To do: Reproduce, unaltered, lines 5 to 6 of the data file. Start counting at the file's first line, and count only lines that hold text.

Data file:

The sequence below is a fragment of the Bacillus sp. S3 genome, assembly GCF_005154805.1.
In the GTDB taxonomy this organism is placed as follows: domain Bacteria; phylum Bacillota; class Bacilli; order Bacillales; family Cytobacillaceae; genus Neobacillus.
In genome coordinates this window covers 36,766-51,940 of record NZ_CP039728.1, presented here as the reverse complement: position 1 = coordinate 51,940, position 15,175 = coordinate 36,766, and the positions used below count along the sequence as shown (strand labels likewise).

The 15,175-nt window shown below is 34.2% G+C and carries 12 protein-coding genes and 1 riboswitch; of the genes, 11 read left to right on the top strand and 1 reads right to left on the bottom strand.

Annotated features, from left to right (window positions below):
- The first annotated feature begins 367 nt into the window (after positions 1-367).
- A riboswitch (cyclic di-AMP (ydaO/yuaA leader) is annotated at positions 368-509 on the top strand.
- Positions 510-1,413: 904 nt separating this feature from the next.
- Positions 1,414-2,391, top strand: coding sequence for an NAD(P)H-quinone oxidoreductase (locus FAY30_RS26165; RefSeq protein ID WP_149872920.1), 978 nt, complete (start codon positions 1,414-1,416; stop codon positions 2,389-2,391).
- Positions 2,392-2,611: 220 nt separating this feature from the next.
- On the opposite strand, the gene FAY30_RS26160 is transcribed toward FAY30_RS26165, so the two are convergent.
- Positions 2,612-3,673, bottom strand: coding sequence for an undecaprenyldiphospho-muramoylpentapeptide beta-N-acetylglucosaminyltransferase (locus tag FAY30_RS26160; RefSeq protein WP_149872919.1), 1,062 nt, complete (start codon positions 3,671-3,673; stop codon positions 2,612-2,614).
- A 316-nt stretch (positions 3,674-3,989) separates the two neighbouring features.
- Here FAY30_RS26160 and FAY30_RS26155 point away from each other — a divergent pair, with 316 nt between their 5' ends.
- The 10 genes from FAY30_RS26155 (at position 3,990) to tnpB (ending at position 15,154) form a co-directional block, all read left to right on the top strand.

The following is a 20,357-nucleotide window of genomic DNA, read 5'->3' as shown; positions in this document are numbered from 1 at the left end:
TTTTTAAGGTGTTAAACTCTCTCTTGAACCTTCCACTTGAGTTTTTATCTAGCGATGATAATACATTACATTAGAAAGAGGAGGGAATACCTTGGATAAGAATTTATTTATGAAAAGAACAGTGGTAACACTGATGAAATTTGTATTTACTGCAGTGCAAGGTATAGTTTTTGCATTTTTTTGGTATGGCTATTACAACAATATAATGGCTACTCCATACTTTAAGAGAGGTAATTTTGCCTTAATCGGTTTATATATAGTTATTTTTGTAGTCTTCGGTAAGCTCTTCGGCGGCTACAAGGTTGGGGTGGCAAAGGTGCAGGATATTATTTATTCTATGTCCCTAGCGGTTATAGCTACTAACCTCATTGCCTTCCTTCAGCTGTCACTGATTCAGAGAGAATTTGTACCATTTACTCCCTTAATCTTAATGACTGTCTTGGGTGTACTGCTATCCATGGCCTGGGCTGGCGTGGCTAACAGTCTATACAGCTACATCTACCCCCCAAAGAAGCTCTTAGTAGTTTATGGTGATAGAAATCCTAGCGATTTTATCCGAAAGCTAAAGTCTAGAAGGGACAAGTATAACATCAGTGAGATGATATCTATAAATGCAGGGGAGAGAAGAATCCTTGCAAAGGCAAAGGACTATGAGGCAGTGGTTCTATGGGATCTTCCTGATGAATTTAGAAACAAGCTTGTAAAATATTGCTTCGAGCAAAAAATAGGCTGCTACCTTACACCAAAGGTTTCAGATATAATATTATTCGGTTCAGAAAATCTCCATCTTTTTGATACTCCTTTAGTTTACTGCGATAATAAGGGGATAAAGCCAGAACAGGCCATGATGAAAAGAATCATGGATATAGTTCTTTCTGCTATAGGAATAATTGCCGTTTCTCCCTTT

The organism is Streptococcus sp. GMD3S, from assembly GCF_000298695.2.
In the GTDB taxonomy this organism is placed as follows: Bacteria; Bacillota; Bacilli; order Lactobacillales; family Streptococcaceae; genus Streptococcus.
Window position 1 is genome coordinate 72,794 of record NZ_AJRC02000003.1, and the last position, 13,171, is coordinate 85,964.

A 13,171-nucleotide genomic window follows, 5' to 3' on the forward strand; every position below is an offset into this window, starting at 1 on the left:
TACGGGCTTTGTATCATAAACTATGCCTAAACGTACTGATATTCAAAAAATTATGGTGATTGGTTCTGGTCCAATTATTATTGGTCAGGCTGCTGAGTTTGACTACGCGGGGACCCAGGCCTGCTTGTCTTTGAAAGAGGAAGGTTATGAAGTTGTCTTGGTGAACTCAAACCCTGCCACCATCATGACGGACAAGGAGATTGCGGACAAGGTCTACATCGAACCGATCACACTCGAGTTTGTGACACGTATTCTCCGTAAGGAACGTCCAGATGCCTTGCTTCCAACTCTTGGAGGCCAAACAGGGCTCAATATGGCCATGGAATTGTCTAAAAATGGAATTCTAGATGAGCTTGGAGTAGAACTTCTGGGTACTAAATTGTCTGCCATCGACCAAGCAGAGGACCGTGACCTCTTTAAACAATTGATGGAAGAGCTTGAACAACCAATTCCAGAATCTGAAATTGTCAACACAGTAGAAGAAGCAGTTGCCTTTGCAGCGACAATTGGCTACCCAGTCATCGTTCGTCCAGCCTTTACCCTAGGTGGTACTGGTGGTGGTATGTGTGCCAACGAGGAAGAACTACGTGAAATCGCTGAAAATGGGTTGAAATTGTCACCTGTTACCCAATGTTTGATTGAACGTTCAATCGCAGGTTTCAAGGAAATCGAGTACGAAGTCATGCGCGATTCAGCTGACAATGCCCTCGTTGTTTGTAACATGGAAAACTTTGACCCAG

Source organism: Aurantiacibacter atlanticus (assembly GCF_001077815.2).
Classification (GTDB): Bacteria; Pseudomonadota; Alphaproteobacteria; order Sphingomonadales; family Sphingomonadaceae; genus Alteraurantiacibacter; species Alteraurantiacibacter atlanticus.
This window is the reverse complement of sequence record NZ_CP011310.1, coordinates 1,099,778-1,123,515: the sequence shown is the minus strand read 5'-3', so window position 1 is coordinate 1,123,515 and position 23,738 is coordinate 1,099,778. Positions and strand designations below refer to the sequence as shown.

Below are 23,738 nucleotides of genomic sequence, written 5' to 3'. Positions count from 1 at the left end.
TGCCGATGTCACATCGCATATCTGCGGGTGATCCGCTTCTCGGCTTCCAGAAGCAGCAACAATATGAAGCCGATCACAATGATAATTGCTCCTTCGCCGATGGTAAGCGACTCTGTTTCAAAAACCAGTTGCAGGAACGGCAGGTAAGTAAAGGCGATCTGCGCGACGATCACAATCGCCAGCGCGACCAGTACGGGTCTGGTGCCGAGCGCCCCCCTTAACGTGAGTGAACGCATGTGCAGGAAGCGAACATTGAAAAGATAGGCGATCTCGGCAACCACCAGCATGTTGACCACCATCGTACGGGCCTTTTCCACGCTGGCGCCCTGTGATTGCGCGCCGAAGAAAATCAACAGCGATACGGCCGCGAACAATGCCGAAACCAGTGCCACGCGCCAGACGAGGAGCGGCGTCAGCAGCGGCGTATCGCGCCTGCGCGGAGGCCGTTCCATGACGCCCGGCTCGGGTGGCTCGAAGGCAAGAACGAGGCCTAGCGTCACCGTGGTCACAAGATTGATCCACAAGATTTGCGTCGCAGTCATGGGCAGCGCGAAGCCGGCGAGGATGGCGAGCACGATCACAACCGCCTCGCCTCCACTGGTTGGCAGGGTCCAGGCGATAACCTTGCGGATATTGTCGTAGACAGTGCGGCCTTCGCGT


Annotated features, from left to right (window positions below):
- The first annotated feature begins 367 nt into the window (after positions 1-367).